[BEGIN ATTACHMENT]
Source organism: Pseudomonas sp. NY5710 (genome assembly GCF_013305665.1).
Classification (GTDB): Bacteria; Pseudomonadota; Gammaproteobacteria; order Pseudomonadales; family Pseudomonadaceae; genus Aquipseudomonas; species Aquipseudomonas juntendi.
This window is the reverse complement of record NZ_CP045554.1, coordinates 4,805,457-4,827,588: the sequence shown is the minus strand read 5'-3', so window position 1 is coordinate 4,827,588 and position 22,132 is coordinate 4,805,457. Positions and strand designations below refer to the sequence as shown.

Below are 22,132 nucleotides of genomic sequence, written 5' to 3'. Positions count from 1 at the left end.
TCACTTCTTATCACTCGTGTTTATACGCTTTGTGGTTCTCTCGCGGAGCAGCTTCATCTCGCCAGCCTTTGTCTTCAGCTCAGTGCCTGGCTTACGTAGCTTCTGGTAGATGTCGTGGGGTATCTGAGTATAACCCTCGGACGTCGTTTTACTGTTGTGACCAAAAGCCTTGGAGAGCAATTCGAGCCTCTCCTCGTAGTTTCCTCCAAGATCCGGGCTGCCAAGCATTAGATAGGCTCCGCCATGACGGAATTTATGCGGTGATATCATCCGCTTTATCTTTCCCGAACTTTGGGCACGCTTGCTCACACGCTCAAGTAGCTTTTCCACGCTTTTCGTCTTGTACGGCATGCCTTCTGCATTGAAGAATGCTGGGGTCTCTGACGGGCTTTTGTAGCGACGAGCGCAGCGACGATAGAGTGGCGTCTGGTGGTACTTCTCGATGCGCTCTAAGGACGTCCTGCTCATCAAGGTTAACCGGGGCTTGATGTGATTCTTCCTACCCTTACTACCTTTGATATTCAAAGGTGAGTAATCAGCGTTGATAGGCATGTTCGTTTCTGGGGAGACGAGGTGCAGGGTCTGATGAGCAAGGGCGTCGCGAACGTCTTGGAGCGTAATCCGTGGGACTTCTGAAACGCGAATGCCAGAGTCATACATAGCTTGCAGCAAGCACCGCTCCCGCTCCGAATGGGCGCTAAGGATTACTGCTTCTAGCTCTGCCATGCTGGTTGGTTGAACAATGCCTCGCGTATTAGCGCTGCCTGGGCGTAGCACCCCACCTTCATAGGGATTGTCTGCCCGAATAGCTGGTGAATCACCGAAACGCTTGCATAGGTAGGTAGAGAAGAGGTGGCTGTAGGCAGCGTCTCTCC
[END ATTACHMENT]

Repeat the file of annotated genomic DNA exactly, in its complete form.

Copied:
Source organism: Pseudomonas sp. NY5710 (genome assembly GCF_013305665.1).
Classification (GTDB): Bacteria; Pseudomonadota; Gammaproteobacteria; order Pseudomonadales; family Pseudomonadaceae; genus Aquipseudomonas; species Aquipseudomonas juntendi.
This window is the reverse complement of record NZ_CP045554.1, coordinates 4,805,457-4,827,588: the sequence shown is the minus strand read 5'-3', so window position 1 is coordinate 4,827,588 and position 22,132 is coordinate 4,805,457. Positions and strand designations below refer to the sequence as shown.

Below are 22,132 nucleotides of genomic sequence, written 5' to 3'. Positions count from 1 at the left end.
TCACTTCTTATCACTCGTGTTTATACGCTTTGTGGTTCTCTCGCGGAGCAGCTTCATCTCGCCAGCCTTTGTCTTCAGCTCAGTGCCTGGCTTACGTAGCTTCTGGTAGATGTCGTGGGGTATCTGAGTATAACCCTCGGACGTCGTTTTACTGTTGTGACCAAAAGCCTTGGAGAGCAATTCGAGCCTCTCCTCGTAGTTTCCTCCAAGATCCGGGCTGCCAAGCATTAGATAGGCTCCGCCATGACGGAATTTATGCGGTGATATCATCCGCTTTATCTTTCCCGAACTTTGGGCACGCTTGCTCACACGCTCAAGTAGCTTTTCCACGCTTTTCGTCTTGTACGGCATGCCTTCTGCATTGAAGAATGCTGGGGTCTCTGACGGGCTTTTGTAGCGACGAGCGCAGCGACGATAGAGTGGCGTCTGGTGGTACTTCTCGATGCGCTCTAAGGACGTCCTGCTCATCAAGGTTAACCGGGGCTTGATGTGATTCTTCCTACCCTTACTACCTTTGATATTCAAAGGTGAGTAATCAGCGTTGATAGGCATGTTCGTTTCTGGGGAGACGAGGTGCAGGGTCTGATGAGCAAGGGCGTCGCGAACGTCTTGGAGCGTAATCCGTGGGACTTCTGAAACGCGAATGCCAGAGTCATACATAGCTTGCAGCAAGCACCGCTCCCGCTCCGAATGGGCGCTAAGGATTACTGCTTCTAGCTCTGCCATGCTGGTTGGTTGAACAATGCCTCGCGTATTAGCGCTGCCTGGGCGTAGCACCCCACCTTCATAGGGATTGTCTGCCCGAATAGCTGGTGAATCACCGAAACGCTTGCATAGGTAGGTAGAGAAGAGGTGGCTGTAGGCAGCGTCTCTCC